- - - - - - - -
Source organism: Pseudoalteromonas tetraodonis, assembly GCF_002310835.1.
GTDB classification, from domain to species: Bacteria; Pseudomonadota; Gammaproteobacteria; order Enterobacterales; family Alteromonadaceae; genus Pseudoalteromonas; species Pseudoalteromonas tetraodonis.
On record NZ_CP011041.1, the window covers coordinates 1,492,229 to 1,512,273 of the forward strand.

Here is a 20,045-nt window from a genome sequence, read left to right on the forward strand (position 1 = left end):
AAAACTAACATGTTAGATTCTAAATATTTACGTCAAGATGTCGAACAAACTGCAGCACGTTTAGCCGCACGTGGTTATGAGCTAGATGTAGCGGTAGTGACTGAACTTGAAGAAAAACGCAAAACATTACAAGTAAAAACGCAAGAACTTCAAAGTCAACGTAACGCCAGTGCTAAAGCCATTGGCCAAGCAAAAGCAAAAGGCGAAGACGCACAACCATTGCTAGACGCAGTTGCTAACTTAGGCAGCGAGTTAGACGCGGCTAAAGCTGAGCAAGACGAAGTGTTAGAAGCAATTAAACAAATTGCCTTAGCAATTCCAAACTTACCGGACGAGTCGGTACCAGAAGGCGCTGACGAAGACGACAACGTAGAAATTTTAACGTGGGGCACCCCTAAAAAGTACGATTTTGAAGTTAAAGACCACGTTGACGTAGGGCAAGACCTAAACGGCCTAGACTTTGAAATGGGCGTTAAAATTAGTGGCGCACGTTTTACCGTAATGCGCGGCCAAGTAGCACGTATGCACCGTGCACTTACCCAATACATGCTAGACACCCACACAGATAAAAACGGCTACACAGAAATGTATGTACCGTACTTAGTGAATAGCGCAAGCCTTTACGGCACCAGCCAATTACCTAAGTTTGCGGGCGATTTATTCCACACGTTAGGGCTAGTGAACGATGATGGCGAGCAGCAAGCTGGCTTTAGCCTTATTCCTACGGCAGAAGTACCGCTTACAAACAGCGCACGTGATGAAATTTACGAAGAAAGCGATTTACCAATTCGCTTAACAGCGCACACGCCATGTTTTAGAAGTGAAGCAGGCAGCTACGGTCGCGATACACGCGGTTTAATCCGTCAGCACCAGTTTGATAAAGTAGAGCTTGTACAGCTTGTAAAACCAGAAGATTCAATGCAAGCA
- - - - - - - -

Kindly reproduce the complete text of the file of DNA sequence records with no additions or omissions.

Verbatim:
Source organism: Pseudoalteromonas tetraodonis, assembly GCF_002310835.1.
GTDB classification, from domain to species: Bacteria; Pseudomonadota; Gammaproteobacteria; order Enterobacterales; family Alteromonadaceae; genus Pseudoalteromonas; species Pseudoalteromonas tetraodonis.
On record NZ_CP011041.1, the window covers coordinates 1,492,229 to 1,512,273 of the forward strand.

Here is a 20,045-nt window from a genome sequence, read left to right on the forward strand (position 1 = left end):
AAAACTAACATGTTAGATTCTAAATATTTACGTCAAGATGTCGAACAAACTGCAGCACGTTTAGCCGCACGTGGTTATGAGCTAGATGTAGCGGTAGTGACTGAACTTGAAGAAAAACGCAAAACATTACAAGTAAAAACGCAAGAACTTCAAAGTCAACGTAACGCCAGTGCTAAAGCCATTGGCCAAGCAAAAGCAAAAGGCGAAGACGCACAACCATTGCTAGACGCAGTTGCTAACTTAGGCAGCGAGTTAGACGCGGCTAAAGCTGAGCAAGACGAAGTGTTAGAAGCAATTAAACAAATTGCCTTAGCAATTCCAAACTTACCGGACGAGTCGGTACCAGAAGGCGCTGACGAAGACGACAACGTAGAAATTTTAACGTGGGGCACCCCTAAAAAGTACGATTTTGAAGTTAAAGACCACGTTGACGTAGGGCAAGACCTAAACGGCCTAGACTTTGAAATGGGCGTTAAAATTAGTGGCGCACGTTTTACCGTAATGCGCGGCCAAGTAGCACGTATGCACCGTGCACTTACCCAATACATGCTAGACACCCACACAGATAAAAACGGCTACACAGAAATGTATGTACCGTACTTAGTGAATAGCGCAAGCCTTTACGGCACCAGCCAATTACCTAAGTTTGCGGGCGATTTATTCCACACGTTAGGGCTAGTGAACGATGATGGCGAGCAGCAAGCTGGCTTTAGCCTTATTCCTACGGCAGAAGTACCGCTTACAAACAGCGCACGTGATGAAATTTACGAAGAAAGCGATTTACCAATTCGCTTAACAGCGCACACGCCATGTTTTAGAAGTGAAGCAGGCAGCTACGGTCGCGATACACGCGGTTTAATCCGTCAGCACCAGTTTGATAAAGTAGAGCTTGTACAGCTTGTAAAACCAGAAGATTCAATGCAAGCA